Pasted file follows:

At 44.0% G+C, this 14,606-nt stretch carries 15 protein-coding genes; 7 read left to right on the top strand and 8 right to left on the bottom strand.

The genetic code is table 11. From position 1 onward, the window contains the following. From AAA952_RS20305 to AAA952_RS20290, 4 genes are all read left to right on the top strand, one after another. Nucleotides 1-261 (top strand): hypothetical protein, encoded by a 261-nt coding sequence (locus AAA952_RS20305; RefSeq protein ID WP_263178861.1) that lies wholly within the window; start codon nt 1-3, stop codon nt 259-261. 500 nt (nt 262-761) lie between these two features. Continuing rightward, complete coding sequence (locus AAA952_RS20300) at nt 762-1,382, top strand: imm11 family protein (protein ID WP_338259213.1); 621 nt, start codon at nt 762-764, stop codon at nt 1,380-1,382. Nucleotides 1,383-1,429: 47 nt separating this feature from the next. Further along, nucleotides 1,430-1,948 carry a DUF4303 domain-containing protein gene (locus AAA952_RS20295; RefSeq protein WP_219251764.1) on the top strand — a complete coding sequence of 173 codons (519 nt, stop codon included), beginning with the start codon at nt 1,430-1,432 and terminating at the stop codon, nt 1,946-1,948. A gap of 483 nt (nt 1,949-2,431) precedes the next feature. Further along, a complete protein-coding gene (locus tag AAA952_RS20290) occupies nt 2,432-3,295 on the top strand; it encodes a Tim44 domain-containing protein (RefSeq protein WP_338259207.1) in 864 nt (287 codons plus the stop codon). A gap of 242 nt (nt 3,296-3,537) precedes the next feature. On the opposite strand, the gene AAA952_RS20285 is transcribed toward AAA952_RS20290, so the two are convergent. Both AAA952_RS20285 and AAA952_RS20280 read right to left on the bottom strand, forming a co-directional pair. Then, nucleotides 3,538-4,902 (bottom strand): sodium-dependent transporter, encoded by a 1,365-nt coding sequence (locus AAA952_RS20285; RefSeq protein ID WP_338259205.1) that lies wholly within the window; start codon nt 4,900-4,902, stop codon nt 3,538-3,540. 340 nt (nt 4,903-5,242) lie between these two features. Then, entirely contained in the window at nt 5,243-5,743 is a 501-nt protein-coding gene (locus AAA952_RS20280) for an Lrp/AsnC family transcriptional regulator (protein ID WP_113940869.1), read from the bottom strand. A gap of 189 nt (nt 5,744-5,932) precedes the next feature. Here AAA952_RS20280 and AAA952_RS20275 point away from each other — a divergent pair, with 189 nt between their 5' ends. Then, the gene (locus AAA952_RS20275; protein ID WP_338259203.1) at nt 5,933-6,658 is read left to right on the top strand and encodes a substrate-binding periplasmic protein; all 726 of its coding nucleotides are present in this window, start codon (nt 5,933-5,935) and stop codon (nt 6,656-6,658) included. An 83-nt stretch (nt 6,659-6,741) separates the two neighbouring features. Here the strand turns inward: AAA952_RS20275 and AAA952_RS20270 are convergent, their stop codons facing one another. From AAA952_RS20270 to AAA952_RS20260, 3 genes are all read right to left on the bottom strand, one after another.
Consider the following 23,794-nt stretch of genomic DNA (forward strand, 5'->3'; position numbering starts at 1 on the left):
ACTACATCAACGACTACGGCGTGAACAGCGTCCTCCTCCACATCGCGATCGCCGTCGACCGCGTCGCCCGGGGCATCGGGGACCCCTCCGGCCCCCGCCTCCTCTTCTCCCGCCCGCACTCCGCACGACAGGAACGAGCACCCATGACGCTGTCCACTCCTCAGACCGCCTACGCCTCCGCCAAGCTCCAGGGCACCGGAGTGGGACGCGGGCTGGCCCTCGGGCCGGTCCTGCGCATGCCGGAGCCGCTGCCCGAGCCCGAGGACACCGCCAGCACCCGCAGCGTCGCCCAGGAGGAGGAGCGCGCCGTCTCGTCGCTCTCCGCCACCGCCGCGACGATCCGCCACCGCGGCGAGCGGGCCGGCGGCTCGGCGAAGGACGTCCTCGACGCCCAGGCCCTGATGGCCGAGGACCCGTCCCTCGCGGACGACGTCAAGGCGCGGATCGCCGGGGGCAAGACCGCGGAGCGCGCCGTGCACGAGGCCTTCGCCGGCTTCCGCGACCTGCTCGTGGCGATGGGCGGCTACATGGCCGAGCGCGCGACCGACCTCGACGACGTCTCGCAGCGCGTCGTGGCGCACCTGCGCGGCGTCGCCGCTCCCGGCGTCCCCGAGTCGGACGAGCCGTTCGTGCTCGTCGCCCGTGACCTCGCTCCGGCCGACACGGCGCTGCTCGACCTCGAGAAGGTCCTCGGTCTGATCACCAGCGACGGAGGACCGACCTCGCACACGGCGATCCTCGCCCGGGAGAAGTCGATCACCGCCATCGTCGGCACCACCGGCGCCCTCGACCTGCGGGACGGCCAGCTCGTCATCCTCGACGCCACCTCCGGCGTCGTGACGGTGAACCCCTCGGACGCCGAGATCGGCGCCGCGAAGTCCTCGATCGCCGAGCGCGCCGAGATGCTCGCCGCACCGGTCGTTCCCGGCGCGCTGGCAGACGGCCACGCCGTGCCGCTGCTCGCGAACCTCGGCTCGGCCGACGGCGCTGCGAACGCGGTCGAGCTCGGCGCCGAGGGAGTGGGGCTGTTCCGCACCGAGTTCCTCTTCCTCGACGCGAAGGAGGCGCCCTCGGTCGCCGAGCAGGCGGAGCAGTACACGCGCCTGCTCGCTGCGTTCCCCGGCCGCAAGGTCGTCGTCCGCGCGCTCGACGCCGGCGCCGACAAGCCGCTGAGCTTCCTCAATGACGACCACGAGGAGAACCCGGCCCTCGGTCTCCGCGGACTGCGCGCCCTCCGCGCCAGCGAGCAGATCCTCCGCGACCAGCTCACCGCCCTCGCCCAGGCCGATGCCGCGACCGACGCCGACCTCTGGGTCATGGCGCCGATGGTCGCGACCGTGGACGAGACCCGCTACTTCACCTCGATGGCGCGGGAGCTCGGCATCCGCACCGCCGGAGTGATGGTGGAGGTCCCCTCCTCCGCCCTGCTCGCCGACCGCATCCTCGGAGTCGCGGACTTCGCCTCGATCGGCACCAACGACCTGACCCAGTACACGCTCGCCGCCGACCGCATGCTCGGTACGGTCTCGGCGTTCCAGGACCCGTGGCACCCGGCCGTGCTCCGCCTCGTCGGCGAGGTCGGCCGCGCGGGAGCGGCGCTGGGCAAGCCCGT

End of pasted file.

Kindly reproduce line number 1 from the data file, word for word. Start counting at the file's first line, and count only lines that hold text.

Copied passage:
At 44.0% G+C, this 14,606-nt stretch carries 15 protein-coding genes; 7 read left to right on the top strand and 8 right to left on the bottom strand.